Herein, we present a Service-Oriented Architecture (SOA) application — termed MaPSeq — that was conceptualized and designed to address the organizational challenges of computation-intensive biomedical research within a decentralized academic institution. In this article, we first describe the challenges that contributed to the conceptualization and design of MaPSeq. We then provide an overview of the technical architecture and capabilities of MaPSeq. Finally, we provide a discussion of service-oriented solutions such as MaPSeq.

Challenges driving the conceptualization and SOA design of MaPSeq

The design of MaPSeq was motivated by challenges that arose during the implementation of a genomic sequencing project titled “North Carolina Clinical Genomic Evaluation by NextGen Exome Sequencing” (NCGENES). This project, which is funded by the National Human Genome Resource Institute, aims to conduct whole exome sequencing of 500 patient samples drawn from multiple disease categories. NCGENES is a complex project, with both research and clinical arms. Soon after the project was initiated, the research and clinical teams realized that there were numerous barriers and roadblocks that needed to be overcome in order to achieve the analytical goals of the project. (See Table 1 for overview.)

Table 1. An overview of the challenges that contributed to the architectural design of MaPSeq
Challenge Description MaPSeq SOA Solution Benefits
Challenge 1 Diverse and evolving computational workflow needs; expanding complexity of workflows Different services designed to address different needs Flexibility; scalability; extensibility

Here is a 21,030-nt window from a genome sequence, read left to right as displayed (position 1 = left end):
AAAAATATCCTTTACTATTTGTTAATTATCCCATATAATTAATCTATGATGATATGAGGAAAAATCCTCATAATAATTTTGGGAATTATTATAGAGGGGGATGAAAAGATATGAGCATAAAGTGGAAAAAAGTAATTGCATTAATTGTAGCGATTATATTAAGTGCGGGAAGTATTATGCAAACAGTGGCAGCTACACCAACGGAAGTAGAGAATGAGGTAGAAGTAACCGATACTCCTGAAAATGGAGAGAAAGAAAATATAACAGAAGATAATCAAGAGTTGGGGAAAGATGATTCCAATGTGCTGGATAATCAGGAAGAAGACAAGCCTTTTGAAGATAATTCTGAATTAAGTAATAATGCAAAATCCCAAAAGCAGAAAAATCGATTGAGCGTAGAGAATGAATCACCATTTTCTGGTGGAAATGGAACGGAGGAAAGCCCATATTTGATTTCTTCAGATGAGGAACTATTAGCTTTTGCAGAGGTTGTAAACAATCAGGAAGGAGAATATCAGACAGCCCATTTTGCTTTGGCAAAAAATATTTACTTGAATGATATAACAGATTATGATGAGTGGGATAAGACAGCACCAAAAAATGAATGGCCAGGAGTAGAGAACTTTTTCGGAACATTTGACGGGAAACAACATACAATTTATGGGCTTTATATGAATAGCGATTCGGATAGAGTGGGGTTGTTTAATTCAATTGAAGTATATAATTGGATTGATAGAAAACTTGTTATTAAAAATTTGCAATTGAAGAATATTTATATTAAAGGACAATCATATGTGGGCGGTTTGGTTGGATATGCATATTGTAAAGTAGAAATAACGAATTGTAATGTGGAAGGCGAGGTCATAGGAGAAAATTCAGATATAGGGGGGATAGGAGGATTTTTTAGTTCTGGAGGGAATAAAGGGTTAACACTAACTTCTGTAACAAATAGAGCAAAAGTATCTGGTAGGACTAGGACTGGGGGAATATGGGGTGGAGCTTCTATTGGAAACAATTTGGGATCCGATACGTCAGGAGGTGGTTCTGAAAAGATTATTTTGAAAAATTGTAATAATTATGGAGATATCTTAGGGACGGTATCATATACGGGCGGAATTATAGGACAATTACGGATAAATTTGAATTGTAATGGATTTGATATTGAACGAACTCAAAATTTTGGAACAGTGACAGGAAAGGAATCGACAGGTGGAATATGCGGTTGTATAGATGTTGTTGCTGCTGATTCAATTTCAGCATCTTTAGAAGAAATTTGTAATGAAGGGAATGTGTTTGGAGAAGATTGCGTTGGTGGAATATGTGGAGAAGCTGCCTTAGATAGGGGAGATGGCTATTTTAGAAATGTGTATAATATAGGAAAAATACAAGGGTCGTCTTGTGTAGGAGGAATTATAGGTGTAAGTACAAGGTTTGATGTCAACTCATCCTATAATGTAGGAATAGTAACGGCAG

Challenge 2 Silos of distributed, uncoordinated compute resources; network idiosyncrasies Opportunistic use of distributed compute resources without need for a cloud-based software stack Interoperability; extensibility; generalizability
Challenge 3 Political and cultural resistance to change; human roadblocks in the automation of workflow pipelines Reusable automated attributes to gradually replace human workflow processes Achievability; accessibility; functionality

Challenge 1

Academic institutions face the challenge of balancing the needs of large, funded, research projects that typically support the development of an informatics infrastructure with the needs of smaller, often unfunded, research projects that cannot afford significant development costs. Furthermore, few research projects are sufficiently funded to support future development needs. Our institution faced these challenges when trying to balance the needs of the NCGENES investigative team with those of other investigative teams and anticipate future needs. The scale, general applicability, and complexity of massively parallel sequencing favored the development of an SOA approach to support both current and future needs related to genomic and non-genomic computationally-intense serial workflows.

Challenge 2

As is typical for an academic institution, our genomics infrastructure developed in an ad hoc manner, with multiple investigative teams working independently across the university campus. The result was a burgeoning, uncoordinated cluster of distributed compute resources. Compounding this challenge were the numerous network idiosyncrasies that prevented administrators within one network from accessing compute resources within a different network; thus, access privileges to campus compute resources were determined locally and required on-site (rather than remote) access.